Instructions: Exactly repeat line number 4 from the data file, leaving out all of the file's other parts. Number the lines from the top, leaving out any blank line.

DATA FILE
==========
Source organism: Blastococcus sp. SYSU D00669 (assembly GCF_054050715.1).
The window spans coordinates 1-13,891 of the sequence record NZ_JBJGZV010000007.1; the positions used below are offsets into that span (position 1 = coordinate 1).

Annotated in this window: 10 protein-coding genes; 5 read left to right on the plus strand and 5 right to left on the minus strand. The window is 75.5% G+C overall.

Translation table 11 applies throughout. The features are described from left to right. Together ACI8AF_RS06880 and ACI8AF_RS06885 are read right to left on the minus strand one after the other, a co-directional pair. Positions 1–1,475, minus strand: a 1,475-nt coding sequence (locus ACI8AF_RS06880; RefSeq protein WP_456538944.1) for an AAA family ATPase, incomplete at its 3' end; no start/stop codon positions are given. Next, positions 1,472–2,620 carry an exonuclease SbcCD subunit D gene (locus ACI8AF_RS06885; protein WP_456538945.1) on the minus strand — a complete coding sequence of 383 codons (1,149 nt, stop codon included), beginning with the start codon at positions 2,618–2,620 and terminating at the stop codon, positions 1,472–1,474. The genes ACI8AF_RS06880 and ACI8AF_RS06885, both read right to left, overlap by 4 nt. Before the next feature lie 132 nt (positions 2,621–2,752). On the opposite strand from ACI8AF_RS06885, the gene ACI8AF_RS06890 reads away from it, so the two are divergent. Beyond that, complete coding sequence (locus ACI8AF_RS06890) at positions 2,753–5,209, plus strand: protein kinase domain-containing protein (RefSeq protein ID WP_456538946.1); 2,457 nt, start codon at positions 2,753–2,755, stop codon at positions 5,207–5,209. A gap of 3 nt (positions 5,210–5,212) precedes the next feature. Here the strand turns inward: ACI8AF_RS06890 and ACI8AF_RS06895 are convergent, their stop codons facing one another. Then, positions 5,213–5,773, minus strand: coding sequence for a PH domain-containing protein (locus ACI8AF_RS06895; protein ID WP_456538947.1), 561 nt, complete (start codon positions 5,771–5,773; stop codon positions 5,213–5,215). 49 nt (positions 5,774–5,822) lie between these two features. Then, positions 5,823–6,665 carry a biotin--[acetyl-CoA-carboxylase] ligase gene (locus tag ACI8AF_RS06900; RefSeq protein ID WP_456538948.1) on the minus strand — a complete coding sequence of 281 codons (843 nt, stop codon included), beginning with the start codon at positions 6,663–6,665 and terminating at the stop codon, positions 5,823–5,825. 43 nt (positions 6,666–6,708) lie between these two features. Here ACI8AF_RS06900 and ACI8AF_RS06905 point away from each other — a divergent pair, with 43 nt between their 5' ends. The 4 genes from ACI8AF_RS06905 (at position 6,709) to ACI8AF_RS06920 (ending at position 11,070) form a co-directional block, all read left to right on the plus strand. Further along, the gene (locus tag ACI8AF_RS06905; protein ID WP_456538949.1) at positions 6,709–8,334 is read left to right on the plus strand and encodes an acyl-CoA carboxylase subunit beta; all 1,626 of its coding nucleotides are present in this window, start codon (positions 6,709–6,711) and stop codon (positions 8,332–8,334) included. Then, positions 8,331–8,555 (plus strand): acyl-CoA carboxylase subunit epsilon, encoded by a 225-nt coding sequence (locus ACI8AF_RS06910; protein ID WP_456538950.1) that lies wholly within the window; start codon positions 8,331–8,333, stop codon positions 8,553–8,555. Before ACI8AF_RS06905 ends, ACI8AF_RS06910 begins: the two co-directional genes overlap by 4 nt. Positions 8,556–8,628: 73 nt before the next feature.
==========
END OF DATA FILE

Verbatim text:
Translation table 11 applies throughout. The features are described from left to right. Together ACI8AF_RS06880 and ACI8AF_RS06885 are read right to left on the minus strand one after the other, a co-directional pair. Positions 1–1,475, minus strand: a 1,475-nt coding sequence (locus ACI8AF_RS06880; RefSeq protein WP_456538944.1) for an AAA family ATPase, incomplete at its 3' end; no start/stop codon positions are given. Next, positions 1,472–2,620 carry an exonuclease SbcCD subunit D gene (locus ACI8AF_RS06885; protein WP_456538945.1) on the minus strand — a complete coding sequence of 383 codons (1,149 nt, stop codon included), beginning with the start codon at positions 2,618–2,620 and terminating at the stop codon, positions 1,472–1,474. The genes ACI8AF_RS06880 and ACI8AF_RS06885, both read right to left, overlap by 4 nt. Before the next feature lie 132 nt (positions 2,621–2,752). On the opposite strand from ACI8AF_RS06885, the gene ACI8AF_RS06890 reads away from it, so the two are divergent. Beyond that, complete coding sequence (locus ACI8AF_RS06890) at positions 2,753–5,209, plus strand: protein kinase domain-containing protein (RefSeq protein ID WP_456538946.1); 2,457 nt, start codon at positions 2,753–2,755, stop codon at positions 5,207–5,209. A gap of 3 nt (positions 5,210–5,212) precedes the next feature. Here the strand turns inward: ACI8AF_RS06890 and ACI8AF_RS06895 are convergent, their stop codons facing one another. Then, positions 5,213–5,773, minus strand: coding sequence for a PH domain-containing protein (locus ACI8AF_RS06895; protein ID WP_456538947.1), 561 nt, complete (start codon positions 5,771–5,773; stop codon positions 5,213–5,215). 49 nt (positions 5,774–5,822) lie between these two features. Then, positions 5,823–6,665 carry a biotin--[acetyl-CoA-carboxylase] ligase gene (locus tag ACI8AF_RS06900; RefSeq protein ID WP_456538948.1) on the minus strand — a complete coding sequence of 281 codons (843 nt, stop codon included), beginning with the start codon at positions 6,663–6,665 and terminating at the stop codon, positions 5,823–5,825. 43 nt (positions 6,666–6,708) lie between these two features. Here ACI8AF_RS06900 and ACI8AF_RS06905 point away from each other — a divergent pair, with 43 nt between their 5' ends. The 4 genes from ACI8AF_RS06905 (at position 6,709) to ACI8AF_RS06920 (ending at position 11,070) form a co-directional block, all read left to right on the plus strand. Further along, the gene (locus tag ACI8AF_RS06905; protein ID WP_456538949.1) at positions 6,709–8,334 is read left to right on the plus strand and encodes an acyl-CoA carboxylase subunit beta; all 1,626 of its coding nucleotides are present in this window, start codon (positions 6,709–6,711) and stop codon (positions 8,332–8,334) included. Then, positions 8,331–8,555 (plus strand): acyl-CoA carboxylase subunit epsilon, encoded by a 225-nt coding sequence (locus ACI8AF_RS06910; protein ID WP_456538950.1) that lies wholly within the window; start codon positions 8,331–8,333, stop codon positions 8,553–8,555. Before ACI8AF_RS06905 ends, ACI8AF_RS06910 begins: the two co-directional genes overlap by 4 nt. Positions 8,556–8,628: 73 nt before the next feature.